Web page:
One of the most annoying questions I was ever asked was "Why do you (i.e. black people) need to have different products anyway? Why can't everyone just use the same products?" - what was annoying wasn't the questions itself but the fact that the person didn't even let me answer. They just continued talking and every time I interjected with "Can I answer your question?" They just talked over me and ignored me. I was still annoyed about 2 months after the incident! I know, that's ridiculous - other people's stupidity should never impact one's emotions like that.
Anyhow, if you cut through the hair strand of someone with naturally straight hair you would find that the cross-section is round. Curly hair on the other hand has a flattened oval or elliptical cross section, this however is only one difference. It is the feature that gives our hair it's very curly shape.
In addition, African/African-American hair:
The fewer the number of layer the more chemicals can be used to change the hair - so a person with a 7-layer cuticle will take chemicals more easily than a person with an 11-layer cuticle; remember those people who complain that their hair just doesn't take relaxer? They probably have a thicker cuticle layer.
That said, flatter (elliptical) hair strands are easier to treat with chemicals so black hair may ultimately be easier to chemically manipulate.
In summary, besides the curl that you see, different hair types have varied structural and chemical features that impact how products work with the hair. This is why different hair types needs slightly different products.
When people talk about thin hair, technically they are referring to the thickness of each strand of hair rather than the number of hairs on your head.
Thin hair actually has a different structure to thick hair. This is the science; the diameter (width) of:
In thin hair the cuticle (top layer of hair) can make up c.40% of the strand and the cortex up to 60%. Those with very thin hair don't even have a medulla.
In thick hair the cuticle will normally make up only about 10% of the strand and the cortex upto 90%.
What does this mean for you if you have thin hair?
The finer your hair more prone it is to breakage, tangles, split ends and damage.
Side note, the problem of a straight haired person with thin hair are slightly different than for us kinky-curlies:
If you have thin kinky or curly hair minimizing hair handling really helps to avoid damage and tangling. Protective styles or even growing dreadlocks / locs will really help you to gain and see your length.
If you manipulate your kinky/curly hair too often you may find that you are finding it harder to retain length than someone with courser hair just because you have a higher propensity for breakage.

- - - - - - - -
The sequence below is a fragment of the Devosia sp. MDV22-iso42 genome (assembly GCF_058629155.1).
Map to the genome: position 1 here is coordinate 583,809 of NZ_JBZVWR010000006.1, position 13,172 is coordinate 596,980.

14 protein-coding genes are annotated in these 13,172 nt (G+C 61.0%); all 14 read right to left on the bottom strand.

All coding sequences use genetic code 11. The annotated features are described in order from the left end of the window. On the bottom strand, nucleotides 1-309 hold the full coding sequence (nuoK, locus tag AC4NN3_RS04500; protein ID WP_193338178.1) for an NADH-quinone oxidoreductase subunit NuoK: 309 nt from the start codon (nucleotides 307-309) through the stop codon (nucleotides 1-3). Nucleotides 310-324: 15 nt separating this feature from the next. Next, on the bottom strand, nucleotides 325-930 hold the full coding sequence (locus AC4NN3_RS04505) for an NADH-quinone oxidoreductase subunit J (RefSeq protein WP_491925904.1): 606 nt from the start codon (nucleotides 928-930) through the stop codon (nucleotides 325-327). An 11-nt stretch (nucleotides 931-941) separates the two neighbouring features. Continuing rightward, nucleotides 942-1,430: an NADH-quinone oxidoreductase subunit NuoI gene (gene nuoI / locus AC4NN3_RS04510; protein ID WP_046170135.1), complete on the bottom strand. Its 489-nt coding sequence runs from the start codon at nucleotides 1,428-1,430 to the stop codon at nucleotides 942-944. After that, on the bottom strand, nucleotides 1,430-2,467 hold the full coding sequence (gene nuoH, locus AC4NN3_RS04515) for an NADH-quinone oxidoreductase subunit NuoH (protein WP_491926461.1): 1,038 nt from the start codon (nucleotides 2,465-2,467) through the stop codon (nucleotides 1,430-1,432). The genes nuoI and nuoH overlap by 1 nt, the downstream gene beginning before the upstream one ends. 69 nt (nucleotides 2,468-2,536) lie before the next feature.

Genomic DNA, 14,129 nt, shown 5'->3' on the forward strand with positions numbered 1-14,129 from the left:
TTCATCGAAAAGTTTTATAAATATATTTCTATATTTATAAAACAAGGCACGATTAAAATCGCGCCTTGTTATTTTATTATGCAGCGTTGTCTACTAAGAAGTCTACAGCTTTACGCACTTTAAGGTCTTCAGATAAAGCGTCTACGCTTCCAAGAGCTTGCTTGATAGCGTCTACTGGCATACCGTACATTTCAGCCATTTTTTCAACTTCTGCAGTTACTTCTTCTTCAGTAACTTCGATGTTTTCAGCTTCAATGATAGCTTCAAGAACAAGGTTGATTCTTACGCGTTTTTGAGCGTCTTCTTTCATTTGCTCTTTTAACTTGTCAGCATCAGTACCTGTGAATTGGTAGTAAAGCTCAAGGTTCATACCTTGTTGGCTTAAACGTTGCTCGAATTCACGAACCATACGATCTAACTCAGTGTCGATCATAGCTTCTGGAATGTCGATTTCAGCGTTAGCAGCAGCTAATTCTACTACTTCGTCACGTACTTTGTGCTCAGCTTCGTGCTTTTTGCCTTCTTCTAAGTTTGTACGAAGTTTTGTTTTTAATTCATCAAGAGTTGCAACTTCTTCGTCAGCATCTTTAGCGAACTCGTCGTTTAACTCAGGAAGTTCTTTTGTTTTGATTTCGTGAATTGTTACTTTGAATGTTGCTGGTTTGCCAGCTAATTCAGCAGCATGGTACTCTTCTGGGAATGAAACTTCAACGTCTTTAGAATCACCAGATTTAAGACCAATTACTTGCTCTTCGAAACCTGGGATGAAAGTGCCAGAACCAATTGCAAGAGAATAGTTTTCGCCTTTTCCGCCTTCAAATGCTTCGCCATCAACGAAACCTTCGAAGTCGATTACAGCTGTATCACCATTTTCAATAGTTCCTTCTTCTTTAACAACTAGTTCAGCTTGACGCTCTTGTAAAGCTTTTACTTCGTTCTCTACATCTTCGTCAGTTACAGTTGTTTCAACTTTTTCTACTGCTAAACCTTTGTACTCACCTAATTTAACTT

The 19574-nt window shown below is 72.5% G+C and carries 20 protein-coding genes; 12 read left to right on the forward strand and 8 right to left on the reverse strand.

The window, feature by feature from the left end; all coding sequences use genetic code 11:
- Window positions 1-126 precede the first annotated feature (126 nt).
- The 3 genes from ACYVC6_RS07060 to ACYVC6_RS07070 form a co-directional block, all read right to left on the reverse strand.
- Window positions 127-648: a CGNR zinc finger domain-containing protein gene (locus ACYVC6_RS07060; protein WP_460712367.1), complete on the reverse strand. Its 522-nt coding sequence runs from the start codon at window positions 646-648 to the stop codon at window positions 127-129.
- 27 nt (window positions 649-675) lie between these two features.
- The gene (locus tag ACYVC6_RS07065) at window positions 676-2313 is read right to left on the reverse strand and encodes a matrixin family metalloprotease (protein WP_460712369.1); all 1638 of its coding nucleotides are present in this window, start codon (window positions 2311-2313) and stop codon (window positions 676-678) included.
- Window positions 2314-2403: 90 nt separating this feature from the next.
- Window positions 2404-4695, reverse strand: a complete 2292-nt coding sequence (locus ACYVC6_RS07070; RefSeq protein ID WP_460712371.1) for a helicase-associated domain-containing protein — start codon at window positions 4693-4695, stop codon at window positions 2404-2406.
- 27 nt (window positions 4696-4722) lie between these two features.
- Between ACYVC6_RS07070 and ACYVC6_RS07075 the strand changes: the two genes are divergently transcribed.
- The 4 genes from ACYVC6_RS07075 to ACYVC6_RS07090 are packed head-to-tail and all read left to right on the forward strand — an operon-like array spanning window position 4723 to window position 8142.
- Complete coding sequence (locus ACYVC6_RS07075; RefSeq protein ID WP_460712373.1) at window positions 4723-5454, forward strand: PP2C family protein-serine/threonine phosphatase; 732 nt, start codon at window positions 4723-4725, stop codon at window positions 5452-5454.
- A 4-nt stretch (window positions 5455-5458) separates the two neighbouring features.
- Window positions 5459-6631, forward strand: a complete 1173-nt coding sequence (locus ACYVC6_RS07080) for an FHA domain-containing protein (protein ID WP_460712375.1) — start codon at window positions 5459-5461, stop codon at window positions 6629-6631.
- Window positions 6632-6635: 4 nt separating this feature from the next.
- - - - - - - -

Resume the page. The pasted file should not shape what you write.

I've been handling my natural African hair for about a year now but I only just decided to investigate what my hair type is. Sounds a bit ridiculous but I didn't really think it was relevant so although I heard people discussing the issue in YouTube videos, I did not investigate my own hair type. Over time, however, I am learning that, the more I know about my own hair the better able I am to take care of it.
Hair types were officially defined by Oprah's hair stylist, Andre Walker, according to curls.biz.
Type 1 hair is straight, definitely not me.
Type 2 hair is wavy, again, not me.
Type 3 hair is curly, getting warmer but still not me.
Type 4 hair is kinky or coily, okay, I fall into this category.
Within each category (except 1) there are three more subdivisions: A, B and C, with A being the least wavy/curly/coily.
Going by the descriptions I have been reading, my hair is 4C: the type that is most vulnerable to dryness, brittleness and breakage. 4C hair needs to be treated with reverence to prevent damage and breakage. I know people with hair way kinkier than mine so I will classify myself a 4B plus / 4C minus (4B+/4C-) and hair more kinky as 4C plus.
Straight hair is the most naturally oily and least vulnerable to breakage.
Caucasian folk never have kinky hair and people with African blood don't have naturally straight hair. Because it is not uncommon for African Americans to have European ancestors they will very frequently fall into the 4A category or even 3C. As for Africans, we are mostly going to lie in 4B and 4C.
What does being a 4B+/4C- mean for me? Moisturize, moisturize, moisturize!
I need to moisturize my hair daily. Spritzing my hair with water makes it much more manageable so I keep a little water spray bottle to hand. My hair routine has constantly evolved over the last year to adopt those strategies that keep it the most soft and supple. When my hair is soft it is actually really bouncy and very manageable.
Natural African hair does not like certain chemicals so whenever I buy hair products I go for those that are 100% made from natural materials because a lot of mainstream hair chemicals and oils have a drying impact on hair and/or make it more brittle. I avoid anything with:
I am hoping my hair blog will help fellow Africans that want to "go natural" and anyone that has adopted African kids and wants to learn how best to manage Afro hair.
Follow me @NenoNatural and check out Neno Natural's Haircare Store.
I now blog about wealth creation - so if you have any money questions meet me there, you can do all sorts of cool things like leave me a voicemail.
By Heather Katsonga-Woodward
I was a natural hair blogger and mixtress living between London & Chicago from 2012 to 2017. I always thought I was 4C but some say 4B; images below - you decide! Heather xx